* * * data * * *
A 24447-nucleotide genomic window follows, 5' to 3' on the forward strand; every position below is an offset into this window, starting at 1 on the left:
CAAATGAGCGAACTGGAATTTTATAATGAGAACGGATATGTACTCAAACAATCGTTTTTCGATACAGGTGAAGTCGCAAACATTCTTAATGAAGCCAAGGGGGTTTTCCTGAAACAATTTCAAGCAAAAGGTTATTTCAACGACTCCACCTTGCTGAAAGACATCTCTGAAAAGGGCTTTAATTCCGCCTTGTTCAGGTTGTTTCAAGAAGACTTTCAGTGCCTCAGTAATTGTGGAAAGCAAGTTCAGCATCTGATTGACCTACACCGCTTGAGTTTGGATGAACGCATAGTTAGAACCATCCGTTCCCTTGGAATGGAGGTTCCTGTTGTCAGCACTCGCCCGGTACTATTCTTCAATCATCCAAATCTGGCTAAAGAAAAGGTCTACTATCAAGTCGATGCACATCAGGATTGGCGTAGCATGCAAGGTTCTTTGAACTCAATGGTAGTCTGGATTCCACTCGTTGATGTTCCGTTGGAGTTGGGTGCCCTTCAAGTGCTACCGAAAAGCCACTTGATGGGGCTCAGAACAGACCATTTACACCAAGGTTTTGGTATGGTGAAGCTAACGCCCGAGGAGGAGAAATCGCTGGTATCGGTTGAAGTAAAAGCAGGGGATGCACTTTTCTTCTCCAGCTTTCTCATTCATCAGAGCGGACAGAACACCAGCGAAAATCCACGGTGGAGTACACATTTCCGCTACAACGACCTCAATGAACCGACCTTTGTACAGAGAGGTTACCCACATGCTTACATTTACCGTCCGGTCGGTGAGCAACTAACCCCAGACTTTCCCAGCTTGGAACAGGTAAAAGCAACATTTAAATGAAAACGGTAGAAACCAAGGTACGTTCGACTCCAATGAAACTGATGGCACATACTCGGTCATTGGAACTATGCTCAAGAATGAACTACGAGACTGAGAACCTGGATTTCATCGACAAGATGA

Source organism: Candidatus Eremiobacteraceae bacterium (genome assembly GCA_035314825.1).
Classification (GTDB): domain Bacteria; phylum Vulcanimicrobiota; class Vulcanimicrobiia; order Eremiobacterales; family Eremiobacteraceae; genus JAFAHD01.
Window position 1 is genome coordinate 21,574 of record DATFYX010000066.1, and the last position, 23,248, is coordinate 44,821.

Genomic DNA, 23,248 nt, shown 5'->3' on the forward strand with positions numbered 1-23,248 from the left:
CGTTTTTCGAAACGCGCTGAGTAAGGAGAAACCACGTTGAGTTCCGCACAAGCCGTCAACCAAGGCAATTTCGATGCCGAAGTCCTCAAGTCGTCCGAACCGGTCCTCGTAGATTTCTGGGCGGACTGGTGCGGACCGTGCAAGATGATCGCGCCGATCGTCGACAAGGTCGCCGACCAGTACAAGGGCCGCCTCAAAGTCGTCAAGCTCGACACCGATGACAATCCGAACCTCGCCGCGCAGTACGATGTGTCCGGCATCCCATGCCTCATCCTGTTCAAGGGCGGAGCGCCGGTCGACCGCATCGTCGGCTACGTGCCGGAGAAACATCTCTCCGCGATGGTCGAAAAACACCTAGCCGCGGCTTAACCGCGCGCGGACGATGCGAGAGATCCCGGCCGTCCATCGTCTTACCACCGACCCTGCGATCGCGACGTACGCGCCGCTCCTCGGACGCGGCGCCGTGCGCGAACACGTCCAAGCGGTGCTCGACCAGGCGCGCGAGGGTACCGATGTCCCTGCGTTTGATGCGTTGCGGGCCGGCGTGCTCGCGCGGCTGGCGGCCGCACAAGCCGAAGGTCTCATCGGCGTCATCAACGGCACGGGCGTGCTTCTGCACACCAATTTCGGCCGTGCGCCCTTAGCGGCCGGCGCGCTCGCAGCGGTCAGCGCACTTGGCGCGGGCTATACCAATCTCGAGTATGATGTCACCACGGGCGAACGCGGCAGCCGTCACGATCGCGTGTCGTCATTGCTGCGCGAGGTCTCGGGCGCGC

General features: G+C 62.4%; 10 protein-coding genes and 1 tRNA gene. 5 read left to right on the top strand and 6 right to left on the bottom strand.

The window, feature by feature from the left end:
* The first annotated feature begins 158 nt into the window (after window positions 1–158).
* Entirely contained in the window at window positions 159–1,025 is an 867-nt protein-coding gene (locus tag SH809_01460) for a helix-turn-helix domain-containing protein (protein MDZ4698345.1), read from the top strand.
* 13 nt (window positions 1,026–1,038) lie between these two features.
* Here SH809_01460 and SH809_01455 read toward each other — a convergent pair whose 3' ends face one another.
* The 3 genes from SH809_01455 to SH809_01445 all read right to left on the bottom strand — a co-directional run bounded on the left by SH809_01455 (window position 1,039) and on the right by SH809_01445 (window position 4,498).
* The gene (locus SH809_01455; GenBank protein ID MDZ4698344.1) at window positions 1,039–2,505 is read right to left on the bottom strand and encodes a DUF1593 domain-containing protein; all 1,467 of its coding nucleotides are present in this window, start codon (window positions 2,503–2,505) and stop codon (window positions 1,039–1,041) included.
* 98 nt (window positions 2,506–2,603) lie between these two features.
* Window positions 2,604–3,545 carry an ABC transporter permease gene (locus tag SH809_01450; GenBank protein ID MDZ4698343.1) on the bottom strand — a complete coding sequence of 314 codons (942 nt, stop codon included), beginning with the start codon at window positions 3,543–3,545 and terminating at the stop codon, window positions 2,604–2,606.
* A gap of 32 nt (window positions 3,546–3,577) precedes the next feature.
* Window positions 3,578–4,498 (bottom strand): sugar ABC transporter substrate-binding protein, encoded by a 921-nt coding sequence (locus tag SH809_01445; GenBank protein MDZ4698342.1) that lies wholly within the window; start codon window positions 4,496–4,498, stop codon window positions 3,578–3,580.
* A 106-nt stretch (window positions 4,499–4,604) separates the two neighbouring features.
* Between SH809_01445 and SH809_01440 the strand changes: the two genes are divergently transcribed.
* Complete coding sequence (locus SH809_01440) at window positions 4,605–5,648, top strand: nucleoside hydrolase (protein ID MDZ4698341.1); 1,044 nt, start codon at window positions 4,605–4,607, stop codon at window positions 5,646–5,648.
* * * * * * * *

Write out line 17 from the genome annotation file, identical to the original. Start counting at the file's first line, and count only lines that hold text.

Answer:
* Window positions 2,604–3,545 carry an ABC transporter permease gene (locus tag SH809_01450; GenBank protein ID MDZ4698343.1) on the bottom strand — a complete coding sequence of 314 codons (942 nt, stop codon included), beginning with the start codon at window positions 3,543–3,545 and terminating at the stop codon, window positions 2,604–2,606.